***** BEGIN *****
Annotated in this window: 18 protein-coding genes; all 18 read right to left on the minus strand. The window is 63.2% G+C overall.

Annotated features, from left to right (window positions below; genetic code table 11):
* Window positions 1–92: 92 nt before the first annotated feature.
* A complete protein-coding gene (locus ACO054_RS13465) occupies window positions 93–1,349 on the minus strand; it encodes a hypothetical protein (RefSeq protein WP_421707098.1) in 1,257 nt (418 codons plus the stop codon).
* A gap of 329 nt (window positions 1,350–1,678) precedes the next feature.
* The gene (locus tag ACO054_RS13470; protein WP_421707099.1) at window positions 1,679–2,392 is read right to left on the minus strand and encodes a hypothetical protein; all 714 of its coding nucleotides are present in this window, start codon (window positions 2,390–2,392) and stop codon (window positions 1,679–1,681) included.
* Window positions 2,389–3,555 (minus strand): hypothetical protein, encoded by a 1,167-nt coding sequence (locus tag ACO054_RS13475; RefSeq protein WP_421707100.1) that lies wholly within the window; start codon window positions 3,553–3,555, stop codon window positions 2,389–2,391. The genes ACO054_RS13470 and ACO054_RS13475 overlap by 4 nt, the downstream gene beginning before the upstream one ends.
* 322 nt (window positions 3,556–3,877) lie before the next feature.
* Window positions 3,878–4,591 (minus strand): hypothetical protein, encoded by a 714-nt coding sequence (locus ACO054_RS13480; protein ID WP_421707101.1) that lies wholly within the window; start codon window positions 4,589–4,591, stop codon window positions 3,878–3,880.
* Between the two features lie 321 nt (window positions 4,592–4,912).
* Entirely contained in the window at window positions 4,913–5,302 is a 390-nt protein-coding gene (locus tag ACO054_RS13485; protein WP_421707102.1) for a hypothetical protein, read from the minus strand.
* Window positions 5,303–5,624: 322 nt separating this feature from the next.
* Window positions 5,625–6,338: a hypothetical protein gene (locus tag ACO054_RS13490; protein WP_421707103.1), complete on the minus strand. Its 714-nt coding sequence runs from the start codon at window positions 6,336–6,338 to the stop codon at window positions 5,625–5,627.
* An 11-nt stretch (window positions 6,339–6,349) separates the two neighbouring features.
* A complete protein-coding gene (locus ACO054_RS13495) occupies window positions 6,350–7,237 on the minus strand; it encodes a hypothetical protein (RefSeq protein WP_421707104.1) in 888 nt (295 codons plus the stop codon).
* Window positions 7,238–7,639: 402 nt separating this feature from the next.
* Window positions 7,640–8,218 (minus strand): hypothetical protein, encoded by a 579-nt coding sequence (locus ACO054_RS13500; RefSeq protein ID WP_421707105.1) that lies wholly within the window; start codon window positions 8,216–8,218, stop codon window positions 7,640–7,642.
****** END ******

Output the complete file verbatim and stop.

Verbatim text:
Annotated in this window: 18 protein-coding genes; all 18 read right to left on the minus strand. The window is 63.2% G+C overall.

Annotated features, from left to right (window positions below; genetic code table 11):
* Window positions 1–92: 92 nt before the first annotated feature.
* A complete protein-coding gene (locus ACO054_RS13465) occupies window positions 93–1,349 on the minus strand; it encodes a hypothetical protein (RefSeq protein WP_421707098.1) in 1,257 nt (418 codons plus the stop codon).
* A gap of 329 nt (window positions 1,350–1,678) precedes the next feature.
* The gene (locus tag ACO054_RS13470; protein WP_421707099.1) at window positions 1,679–2,392 is read right to left on the minus strand and encodes a hypothetical protein; all 714 of its coding nucleotides are present in this window, start codon (window positions 2,390–2,392) and stop codon (window positions 1,679–1,681) included.
* Window positions 2,389–3,555 (minus strand): hypothetical protein, encoded by a 1,167-nt coding sequence (locus tag ACO054_RS13475; RefSeq protein WP_421707100.1) that lies wholly within the window; start codon window positions 3,553–3,555, stop codon window positions 2,389–2,391. The genes ACO054_RS13470 and ACO054_RS13475 overlap by 4 nt, the downstream gene beginning before the upstream one ends.
* 322 nt (window positions 3,556–3,877) lie before the next feature.
* Window positions 3,878–4,591 (minus strand): hypothetical protein, encoded by a 714-nt coding sequence (locus ACO054_RS13480; protein ID WP_421707101.1) that lies wholly within the window; start codon window positions 4,589–4,591, stop codon window positions 3,878–3,880.
* Between the two features lie 321 nt (window positions 4,592–4,912).
* Entirely contained in the window at window positions 4,913–5,302 is a 390-nt protein-coding gene (locus tag ACO054_RS13485; protein WP_421707102.1) for a hypothetical protein, read from the minus strand.
* Window positions 5,303–5,624: 322 nt separating this feature from the next.
* Window positions 5,625–6,338: a hypothetical protein gene (locus tag ACO054_RS13490; protein WP_421707103.1), complete on the minus strand. Its 714-nt coding sequence runs from the start codon at window positions 6,336–6,338 to the stop codon at window positions 5,625–5,627.
* An 11-nt stretch (window positions 6,339–6,349) separates the two neighbouring features.
* A complete protein-coding gene (locus ACO054_RS13495) occupies window positions 6,350–7,237 on the minus strand; it encodes a hypothetical protein (RefSeq protein WP_421707104.1) in 888 nt (295 codons plus the stop codon).
* Window positions 7,238–7,639: 402 nt separating this feature from the next.
* Window positions 7,640–8,218 (minus strand): hypothetical protein, encoded by a 579-nt coding sequence (locus ACO054_RS13500; RefSeq protein ID WP_421707105.1) that lies wholly within the window; start codon window positions 8,216–8,218, stop codon window positions 7,640–7,642.